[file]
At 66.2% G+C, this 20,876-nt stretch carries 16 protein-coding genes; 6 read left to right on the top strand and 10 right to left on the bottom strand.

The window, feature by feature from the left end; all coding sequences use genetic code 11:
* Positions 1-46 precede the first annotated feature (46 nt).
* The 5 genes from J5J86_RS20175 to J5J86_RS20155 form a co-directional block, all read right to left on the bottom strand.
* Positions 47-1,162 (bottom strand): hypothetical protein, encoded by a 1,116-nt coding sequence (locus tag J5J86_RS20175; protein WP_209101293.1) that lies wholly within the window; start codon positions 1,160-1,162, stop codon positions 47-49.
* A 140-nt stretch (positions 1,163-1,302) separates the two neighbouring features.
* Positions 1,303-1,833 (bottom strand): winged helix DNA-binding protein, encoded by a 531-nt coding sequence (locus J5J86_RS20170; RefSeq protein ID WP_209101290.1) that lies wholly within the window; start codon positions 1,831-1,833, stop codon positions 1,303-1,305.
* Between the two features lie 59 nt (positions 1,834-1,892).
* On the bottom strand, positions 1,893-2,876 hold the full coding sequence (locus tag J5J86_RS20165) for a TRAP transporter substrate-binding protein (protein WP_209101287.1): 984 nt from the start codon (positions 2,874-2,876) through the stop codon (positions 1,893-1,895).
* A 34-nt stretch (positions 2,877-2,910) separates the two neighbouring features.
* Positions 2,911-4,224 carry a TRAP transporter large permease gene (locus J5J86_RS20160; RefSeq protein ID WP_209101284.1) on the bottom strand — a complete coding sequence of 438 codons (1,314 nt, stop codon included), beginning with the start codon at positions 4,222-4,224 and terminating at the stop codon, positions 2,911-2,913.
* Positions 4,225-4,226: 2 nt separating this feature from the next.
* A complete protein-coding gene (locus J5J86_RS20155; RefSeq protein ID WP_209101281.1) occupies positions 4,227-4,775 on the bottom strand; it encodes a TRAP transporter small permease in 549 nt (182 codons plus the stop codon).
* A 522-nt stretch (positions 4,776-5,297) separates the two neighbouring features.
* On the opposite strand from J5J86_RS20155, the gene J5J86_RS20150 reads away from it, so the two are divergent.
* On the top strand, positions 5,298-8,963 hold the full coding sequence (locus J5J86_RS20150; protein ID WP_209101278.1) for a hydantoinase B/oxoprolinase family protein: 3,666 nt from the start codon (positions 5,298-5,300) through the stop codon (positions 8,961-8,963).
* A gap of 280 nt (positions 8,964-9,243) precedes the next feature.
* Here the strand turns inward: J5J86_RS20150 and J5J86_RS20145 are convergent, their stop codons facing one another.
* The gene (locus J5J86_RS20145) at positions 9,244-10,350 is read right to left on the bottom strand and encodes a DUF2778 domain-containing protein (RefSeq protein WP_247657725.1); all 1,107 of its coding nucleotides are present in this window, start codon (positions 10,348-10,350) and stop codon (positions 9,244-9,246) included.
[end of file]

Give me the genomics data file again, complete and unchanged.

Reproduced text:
At 66.2% G+C, this 20,876-nt stretch carries 16 protein-coding genes; 6 read left to right on the top strand and 10 right to left on the bottom strand.

The window, feature by feature from the left end; all coding sequences use genetic code 11:
* Positions 1-46 precede the first annotated feature (46 nt).
* The 5 genes from J5J86_RS20175 to J5J86_RS20155 form a co-directional block, all read right to left on the bottom strand.
* Positions 47-1,162 (bottom strand): hypothetical protein, encoded by a 1,116-nt coding sequence (locus tag J5J86_RS20175; protein WP_209101293.1) that lies wholly within the window; start codon positions 1,160-1,162, stop codon positions 47-49.
* A 140-nt stretch (positions 1,163-1,302) separates the two neighbouring features.
* Positions 1,303-1,833 (bottom strand): winged helix DNA-binding protein, encoded by a 531-nt coding sequence (locus J5J86_RS20170; RefSeq protein ID WP_209101290.1) that lies wholly within the window; start codon positions 1,831-1,833, stop codon positions 1,303-1,305.
* Between the two features lie 59 nt (positions 1,834-1,892).
* On the bottom strand, positions 1,893-2,876 hold the full coding sequence (locus tag J5J86_RS20165) for a TRAP transporter substrate-binding protein (protein WP_209101287.1): 984 nt from the start codon (positions 2,874-2,876) through the stop codon (positions 1,893-1,895).
* A 34-nt stretch (positions 2,877-2,910) separates the two neighbouring features.
* Positions 2,911-4,224 carry a TRAP transporter large permease gene (locus J5J86_RS20160; RefSeq protein ID WP_209101284.1) on the bottom strand — a complete coding sequence of 438 codons (1,314 nt, stop codon included), beginning with the start codon at positions 4,222-4,224 and terminating at the stop codon, positions 2,911-2,913.
* Positions 4,225-4,226: 2 nt separating this feature from the next.
* A complete protein-coding gene (locus J5J86_RS20155; RefSeq protein ID WP_209101281.1) occupies positions 4,227-4,775 on the bottom strand; it encodes a TRAP transporter small permease in 549 nt (182 codons plus the stop codon).
* A 522-nt stretch (positions 4,776-5,297) separates the two neighbouring features.
* On the opposite strand from J5J86_RS20155, the gene J5J86_RS20150 reads away from it, so the two are divergent.
* On the top strand, positions 5,298-8,963 hold the full coding sequence (locus J5J86_RS20150; protein ID WP_209101278.1) for a hydantoinase B/oxoprolinase family protein: 3,666 nt from the start codon (positions 5,298-5,300) through the stop codon (positions 8,961-8,963).
* A gap of 280 nt (positions 8,964-9,243) precedes the next feature.
* Here the strand turns inward: J5J86_RS20150 and J5J86_RS20145 are convergent, their stop codons facing one another.
* The gene (locus J5J86_RS20145) at positions 9,244-10,350 is read right to left on the bottom strand and encodes a DUF2778 domain-containing protein (RefSeq protein WP_247657725.1); all 1,107 of its coding nucleotides are present in this window, start codon (positions 10,348-10,350) and stop codon (positions 9,244-9,246) included.